On a drizzling Thursday in October, I decided to dance salsa. It was after a long day at work, and in the thirty-minute drive to the modest classroom-turned-studio, I felt a primal part of myself turn impassioned and pristine. I sped across the highway like all I needed was a good dance. I had ironed my hair into perfectly tame waves, but after the lively spinning, it was all frizzy curls, an erratic mess of tangles. I was too incorporeal to mind. I laughed. In the rain, I drove away, the engine rumbling softly beneath me, a wild creature growling.

Writing is feral. It strikes in the night or the early dawn and makes wolves of us. I wake and find myself undone, bring inquiring fingers against my lips to wonder that I’m still human. The day, I live in a meditative trance, a dream, and at night, I am all yearning and lace. I sink into water to deliver myself a flighted molecular rearrangement, so that I might ease into the feeling of waking.

Frequent times I felt myself move, if I characterized them, it was in waking. There were flowers unfolding. Rays of sunlight warmed the room. The sheets were soft. And the dreamer woke. The dreamer, has always been waking. Perpetually, since the first solitary vibrato of self-awareness. There is a desire for things unnamed, a longing with nothing to long for, a nostalgia with no recollection, throes of want for the utterly unreachable, ultimately unknown. It is the exposure of my heart to myself, the excruciating mystery of it, so swollen and full that I feel I will burst into a thousand tiny flowers, a delicate trembling desperation. No one has ever taught me to feel this way. It is a ferocity, a reveling in the revelation.

Let me tell you a secret: everything I write is a love letter. And when writing is routine—when you want to write, it is advisable that it becomes routine—so becomes love in the process of creation. Love is a compulsion. It is not always spouting passion, or rising euphoria; sometimes it is a stoic I-must-do-this in my exhausted bones. I don’t mind a heavy heart; it keeps me on the ground. Perhaps it would be wise to master the art, of writing or of love, with a disciplined routine, but I have not learned this. I let the festering contemplations swell like violins. I let them ring into the distance. There is no advice a writer can bestow except to write when the impulse strikes—don’t wait, or it will visit infrequently—and to read even more often. And of course, to complete both with passion.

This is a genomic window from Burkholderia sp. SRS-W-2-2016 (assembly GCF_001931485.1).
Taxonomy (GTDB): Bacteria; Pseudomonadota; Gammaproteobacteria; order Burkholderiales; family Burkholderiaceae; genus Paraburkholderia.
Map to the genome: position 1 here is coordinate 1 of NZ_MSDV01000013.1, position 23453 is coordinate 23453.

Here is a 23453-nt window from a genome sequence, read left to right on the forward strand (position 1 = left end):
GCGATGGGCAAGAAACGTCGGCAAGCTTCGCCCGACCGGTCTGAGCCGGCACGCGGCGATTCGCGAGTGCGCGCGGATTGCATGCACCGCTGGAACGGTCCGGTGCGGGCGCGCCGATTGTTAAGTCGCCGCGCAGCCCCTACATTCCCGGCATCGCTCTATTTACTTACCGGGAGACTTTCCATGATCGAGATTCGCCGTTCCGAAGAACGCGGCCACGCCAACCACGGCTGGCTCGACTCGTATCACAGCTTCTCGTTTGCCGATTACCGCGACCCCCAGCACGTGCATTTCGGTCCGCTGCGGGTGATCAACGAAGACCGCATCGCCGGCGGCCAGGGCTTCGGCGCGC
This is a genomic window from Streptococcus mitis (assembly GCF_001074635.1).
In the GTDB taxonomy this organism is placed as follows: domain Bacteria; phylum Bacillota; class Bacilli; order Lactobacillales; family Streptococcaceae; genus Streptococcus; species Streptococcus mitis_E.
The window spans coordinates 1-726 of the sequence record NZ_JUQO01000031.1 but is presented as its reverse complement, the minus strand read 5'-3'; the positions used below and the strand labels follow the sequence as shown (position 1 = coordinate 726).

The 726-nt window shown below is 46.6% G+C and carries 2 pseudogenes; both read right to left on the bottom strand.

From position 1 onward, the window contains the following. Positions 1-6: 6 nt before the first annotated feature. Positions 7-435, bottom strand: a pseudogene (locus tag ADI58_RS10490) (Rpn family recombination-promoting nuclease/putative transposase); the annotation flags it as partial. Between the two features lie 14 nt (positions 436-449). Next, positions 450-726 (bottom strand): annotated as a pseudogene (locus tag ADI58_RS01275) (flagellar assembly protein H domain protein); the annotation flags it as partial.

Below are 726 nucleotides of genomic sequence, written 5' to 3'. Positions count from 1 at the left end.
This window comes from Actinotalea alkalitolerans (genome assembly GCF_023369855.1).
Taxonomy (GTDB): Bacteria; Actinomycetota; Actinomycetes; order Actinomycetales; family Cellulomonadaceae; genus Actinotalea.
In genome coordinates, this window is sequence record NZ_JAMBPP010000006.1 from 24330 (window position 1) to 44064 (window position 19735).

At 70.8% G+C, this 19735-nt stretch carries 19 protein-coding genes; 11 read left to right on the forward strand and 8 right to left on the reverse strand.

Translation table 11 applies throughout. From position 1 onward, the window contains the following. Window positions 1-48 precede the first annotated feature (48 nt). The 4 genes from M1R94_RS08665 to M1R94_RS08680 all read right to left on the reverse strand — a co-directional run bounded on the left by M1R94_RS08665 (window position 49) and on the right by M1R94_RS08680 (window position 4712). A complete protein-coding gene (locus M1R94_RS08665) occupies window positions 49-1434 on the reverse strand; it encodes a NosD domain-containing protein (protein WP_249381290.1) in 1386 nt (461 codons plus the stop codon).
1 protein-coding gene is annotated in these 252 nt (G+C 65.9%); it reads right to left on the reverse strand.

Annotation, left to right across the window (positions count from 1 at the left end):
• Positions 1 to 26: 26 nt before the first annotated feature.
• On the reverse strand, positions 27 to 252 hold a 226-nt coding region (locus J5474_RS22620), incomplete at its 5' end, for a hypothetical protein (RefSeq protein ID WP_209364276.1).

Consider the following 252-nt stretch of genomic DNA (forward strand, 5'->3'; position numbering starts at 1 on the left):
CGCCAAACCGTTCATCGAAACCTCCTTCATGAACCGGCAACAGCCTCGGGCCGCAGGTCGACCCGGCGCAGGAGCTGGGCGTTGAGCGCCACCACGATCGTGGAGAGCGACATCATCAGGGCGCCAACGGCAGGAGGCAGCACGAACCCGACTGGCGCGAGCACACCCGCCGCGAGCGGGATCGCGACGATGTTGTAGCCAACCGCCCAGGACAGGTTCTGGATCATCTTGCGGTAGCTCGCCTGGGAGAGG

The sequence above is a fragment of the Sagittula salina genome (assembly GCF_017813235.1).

Passion is a common thread in my life, though I often try to subdue it. I was born to love—intensely, gratifyingly, desperately, and achingly. We were created to love. It is alarmingly intuitive. And it is my only motivation.

There is nothing more Divine than love. Have you felt the way it conquers? There is no greater force. And no force holier. In this adoration we’re exalted to lamenting how cruel it is that love overtakes us and we can give nothing in return. This force of love, in its beauty and ardent longing, will surely destroy us. For how can such goodness be without evil—is it deadly in its impossibility as we have known nothing else but both? Inches from pain we pray that our hearts are overwrought with love so that they may not shatter—or that they are stopped at once once so that we may die, and then live, immortal and fulfilled, as nothing but love, finally as disembodied souls.

And so, this is what I have to say of writing: channel love into creation. Write about what tosses and churns with life, what pierces through the spirit, write about justice, about injustice, about mercy, about indifference. Write about characters imbued with complexity, who are relentless in their pursuit of something—anything!—whose willpower and ability to survive is an astonishing force. Write plots that turn on themselves and into themselves with an immaculate devastation. Write themes that palpate with bewildering clarity or that kiss the sequence with soft symmetry. When I write, it is with all abandon, the same way one should dance.

My hair is always frizzy after salsa. After salsa, I attempt to tame it, brushing it down at the crown with the palm of my hand as though caressing an electric current. The moon soothes me. I deny the mysticism to anyone but myself. And to you, when I write.